Northern Ireland Peace
|December 11, 2001||Posted by Staff under Archive, Progress Report, The Progress Report|
Peace in Northern Ireland
by Fred E. Foldvary, Senior Editor
Joint sovereignty is the key to lasting peace in Northern Ireland. With joint sovereignty, the two countries, the United Kingdom and Ireland, share sovereignty in the territory. With complete joint sovereignty, those living in the territory may choose whether to be a citizen of the UK or of Ireland.
The people of Northern Ireland will soon decide whether to take a step towards joint sovereignty as a solution to the 30 years of conflict they call “the Troubles.” The violence extended to England, which has suffered from bomb attacks, including a bombing in London in 1996 which ended a cease-fire.
On April 10, leaders of the Catholic and Protestant communities of Northern Ireland endorsed an agreement to secure peace by sharing political power. This agreement would not only resolve the conflict in Northern Ireland, but finally bring to an end the greater historical clash between the English and the Irish that goes back to the invasions by the English centuries ago.
On April 11, the executive committee of the Ulster Unionist Party, the largest protestant political party, voted to support the pact. Other parties, including the major Catholic party Sinn Fein, endorsed it as well. The agreement will be submitted to the wider membership of the parties and needs to be ratified by referendums in Northern Ireland and the Republic of Ireland on May 22.
The agreement provides for a Northern Ireland assembly, a legislature with voting rules that would safeguard against the domination of the minority Catholics. A North-South council would provide for joint policy by the assembly and the Irish parliament. There would also be an East-West Council with representatives from Northern Ireland, Ireland, Scotland, Wales, and British lawmakers.
The agreement allows for the possibility that Northern Ireland could merge with the Republic of Ireland, though that is unlikely. Extremists on both sides remain opposed to power sharing. Such opposition defeated the “Sunningdale Agreement,” an attempt at peace in 1973 which also sought to establish a link between Northern Ireland and the Irish Republic.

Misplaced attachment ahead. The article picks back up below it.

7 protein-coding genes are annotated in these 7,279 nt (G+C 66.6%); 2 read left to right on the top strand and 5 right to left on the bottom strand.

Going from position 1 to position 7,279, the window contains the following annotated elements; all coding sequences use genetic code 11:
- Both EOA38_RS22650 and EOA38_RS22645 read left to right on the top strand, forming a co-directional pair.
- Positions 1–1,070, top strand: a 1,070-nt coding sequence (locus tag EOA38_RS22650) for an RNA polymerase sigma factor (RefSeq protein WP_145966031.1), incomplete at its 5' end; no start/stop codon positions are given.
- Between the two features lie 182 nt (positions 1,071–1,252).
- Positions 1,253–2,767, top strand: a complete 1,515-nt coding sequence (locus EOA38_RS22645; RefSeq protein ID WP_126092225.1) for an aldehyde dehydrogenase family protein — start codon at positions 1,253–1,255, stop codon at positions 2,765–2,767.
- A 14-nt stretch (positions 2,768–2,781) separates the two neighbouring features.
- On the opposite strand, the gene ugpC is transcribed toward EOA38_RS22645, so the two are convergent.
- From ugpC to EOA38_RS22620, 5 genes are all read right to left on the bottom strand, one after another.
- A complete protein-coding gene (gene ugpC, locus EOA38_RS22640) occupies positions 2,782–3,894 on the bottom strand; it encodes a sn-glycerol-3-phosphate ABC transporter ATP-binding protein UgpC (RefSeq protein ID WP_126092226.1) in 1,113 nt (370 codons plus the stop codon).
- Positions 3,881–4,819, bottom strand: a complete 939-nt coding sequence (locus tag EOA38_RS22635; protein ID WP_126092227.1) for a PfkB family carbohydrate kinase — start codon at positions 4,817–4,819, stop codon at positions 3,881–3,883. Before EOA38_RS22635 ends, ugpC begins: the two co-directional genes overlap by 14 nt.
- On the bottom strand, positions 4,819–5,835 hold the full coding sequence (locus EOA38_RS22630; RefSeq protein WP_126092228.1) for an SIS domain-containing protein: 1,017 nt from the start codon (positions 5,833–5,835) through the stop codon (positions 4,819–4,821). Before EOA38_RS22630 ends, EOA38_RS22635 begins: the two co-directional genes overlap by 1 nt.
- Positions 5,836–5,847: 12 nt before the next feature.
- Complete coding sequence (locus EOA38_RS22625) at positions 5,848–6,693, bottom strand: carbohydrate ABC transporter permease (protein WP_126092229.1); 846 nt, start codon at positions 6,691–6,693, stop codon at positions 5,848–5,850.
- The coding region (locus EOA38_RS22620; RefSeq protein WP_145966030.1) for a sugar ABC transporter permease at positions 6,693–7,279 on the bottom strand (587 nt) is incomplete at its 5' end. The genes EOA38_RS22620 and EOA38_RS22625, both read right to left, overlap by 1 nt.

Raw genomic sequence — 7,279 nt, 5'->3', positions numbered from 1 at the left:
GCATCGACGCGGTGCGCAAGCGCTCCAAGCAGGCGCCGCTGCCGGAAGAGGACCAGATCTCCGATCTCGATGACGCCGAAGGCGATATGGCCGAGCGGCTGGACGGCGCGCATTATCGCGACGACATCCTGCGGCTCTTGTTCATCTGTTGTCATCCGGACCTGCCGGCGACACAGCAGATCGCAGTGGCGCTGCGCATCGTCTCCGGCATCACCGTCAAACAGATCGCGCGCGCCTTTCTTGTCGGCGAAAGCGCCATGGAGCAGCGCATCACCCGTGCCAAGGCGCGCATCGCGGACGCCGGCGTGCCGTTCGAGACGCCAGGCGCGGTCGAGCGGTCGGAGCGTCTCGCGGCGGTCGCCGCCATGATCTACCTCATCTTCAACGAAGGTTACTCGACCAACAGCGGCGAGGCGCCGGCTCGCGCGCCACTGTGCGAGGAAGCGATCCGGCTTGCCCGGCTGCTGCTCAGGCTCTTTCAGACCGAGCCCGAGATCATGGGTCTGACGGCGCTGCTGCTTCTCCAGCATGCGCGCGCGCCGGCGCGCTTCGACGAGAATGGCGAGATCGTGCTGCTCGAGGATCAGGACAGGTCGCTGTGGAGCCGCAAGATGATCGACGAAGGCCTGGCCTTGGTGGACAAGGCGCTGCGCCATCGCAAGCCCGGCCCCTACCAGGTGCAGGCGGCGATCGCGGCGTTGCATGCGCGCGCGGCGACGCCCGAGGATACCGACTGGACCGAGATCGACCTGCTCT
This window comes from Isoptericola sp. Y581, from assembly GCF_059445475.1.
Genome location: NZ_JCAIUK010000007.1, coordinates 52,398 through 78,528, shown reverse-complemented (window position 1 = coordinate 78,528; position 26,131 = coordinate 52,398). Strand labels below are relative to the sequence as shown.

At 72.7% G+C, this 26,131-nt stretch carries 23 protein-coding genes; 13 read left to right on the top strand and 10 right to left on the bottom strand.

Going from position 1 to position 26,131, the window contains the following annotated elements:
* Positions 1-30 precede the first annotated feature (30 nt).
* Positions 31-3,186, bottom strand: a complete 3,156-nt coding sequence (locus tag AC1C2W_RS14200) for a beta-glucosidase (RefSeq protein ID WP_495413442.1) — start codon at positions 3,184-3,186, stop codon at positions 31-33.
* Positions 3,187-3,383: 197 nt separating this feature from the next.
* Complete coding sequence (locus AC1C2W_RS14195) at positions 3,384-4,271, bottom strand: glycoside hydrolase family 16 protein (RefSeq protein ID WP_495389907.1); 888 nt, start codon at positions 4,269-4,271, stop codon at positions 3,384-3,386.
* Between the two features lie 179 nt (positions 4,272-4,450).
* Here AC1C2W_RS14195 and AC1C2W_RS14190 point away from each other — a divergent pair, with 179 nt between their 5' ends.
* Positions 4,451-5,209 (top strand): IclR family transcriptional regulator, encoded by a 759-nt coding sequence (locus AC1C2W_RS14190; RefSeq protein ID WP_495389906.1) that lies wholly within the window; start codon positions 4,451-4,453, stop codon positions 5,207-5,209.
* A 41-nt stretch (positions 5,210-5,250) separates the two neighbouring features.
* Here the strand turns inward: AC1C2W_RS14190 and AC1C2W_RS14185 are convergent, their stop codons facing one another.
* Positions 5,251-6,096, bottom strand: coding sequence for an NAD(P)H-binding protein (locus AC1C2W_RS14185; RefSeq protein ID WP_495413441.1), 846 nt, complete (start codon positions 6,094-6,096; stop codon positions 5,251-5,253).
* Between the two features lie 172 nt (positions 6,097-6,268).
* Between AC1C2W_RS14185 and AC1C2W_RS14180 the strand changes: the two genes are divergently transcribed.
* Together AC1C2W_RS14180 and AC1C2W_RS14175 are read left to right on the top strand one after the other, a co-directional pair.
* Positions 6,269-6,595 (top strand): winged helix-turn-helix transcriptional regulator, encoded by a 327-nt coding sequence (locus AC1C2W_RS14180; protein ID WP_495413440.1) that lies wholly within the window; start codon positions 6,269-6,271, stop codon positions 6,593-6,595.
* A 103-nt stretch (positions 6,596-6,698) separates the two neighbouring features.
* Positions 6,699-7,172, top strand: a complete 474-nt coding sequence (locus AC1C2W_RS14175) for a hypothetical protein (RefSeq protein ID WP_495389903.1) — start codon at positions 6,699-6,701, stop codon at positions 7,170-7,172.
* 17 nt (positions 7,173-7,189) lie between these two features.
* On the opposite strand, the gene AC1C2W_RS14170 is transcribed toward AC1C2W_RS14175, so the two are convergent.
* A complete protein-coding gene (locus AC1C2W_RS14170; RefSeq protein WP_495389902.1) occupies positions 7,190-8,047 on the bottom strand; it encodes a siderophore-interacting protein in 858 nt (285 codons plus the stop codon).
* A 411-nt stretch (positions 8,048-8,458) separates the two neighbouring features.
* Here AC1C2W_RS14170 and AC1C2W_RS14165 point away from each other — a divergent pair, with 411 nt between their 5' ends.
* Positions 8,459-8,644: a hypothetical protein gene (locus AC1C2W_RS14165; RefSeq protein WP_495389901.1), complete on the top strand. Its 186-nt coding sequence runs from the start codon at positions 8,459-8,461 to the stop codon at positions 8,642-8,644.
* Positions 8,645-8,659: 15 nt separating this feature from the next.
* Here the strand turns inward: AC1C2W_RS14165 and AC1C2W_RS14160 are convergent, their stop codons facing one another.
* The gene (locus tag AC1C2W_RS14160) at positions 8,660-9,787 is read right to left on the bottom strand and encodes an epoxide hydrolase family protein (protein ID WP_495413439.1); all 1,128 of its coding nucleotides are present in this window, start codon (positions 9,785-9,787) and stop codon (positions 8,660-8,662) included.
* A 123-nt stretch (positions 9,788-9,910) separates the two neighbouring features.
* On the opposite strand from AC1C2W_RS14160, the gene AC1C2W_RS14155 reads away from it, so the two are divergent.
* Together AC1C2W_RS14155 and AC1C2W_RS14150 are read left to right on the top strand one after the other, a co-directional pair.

The Irish and British should consider full joint sovereignty as a lasting solution to the conflict. With joint sovereignty, the Protestants would not have to face the prospect of having to be citizens of Ireland, since they could remain British subjects. But the Catholics could become citizens of the Republic of Ireland. The Catholics and Protestants would each have a governing council, and there would be a third, joint, council, the assembly as proposed by the agreement. There would be parallel institutions such as schools and courts, and both the Irish and English languages would be official. There would be currency and postage from both countries. The concept is already being practiced in the small nation of Andorra, where both France and Spain have sovereignty.
Sharing sovereignty is an aspect of sharing the land. A deeper sharing of the land would make it the common property of all the people of Northern Ireland. The common ownership would be implemented by collecting the rent from the holders of land titles, using the rent for the revenue of the local governments. Sharing the rent would help cement the peace, since violence against one side would reduce the rent that the other side obtains.
So this agreement is a step towards peace, but the conditions for a lasting solution to the conflict have not quite been achieved. The governments and people of the United Kingdom and the Republic of Ireland should consider shared sovereignty as the cornerstone of a lasting peace between these two ancient folk, the Irish and the English.
What’s your opinion about this approach to the problems in Northern Ireland? Tell The Progress Report what you think!
Copyright 1998 by Fred E. Foldvary. All rights reserved. No part of this material may be reproduced or transmitted in any form or by any means, electronic or mechanical, which includes but is not limited to facsimile transmission, photocopying, recording, rekeying, or using any information storage or retrieveal system, without giving full credit to Fred Foldvary and The Progress Report.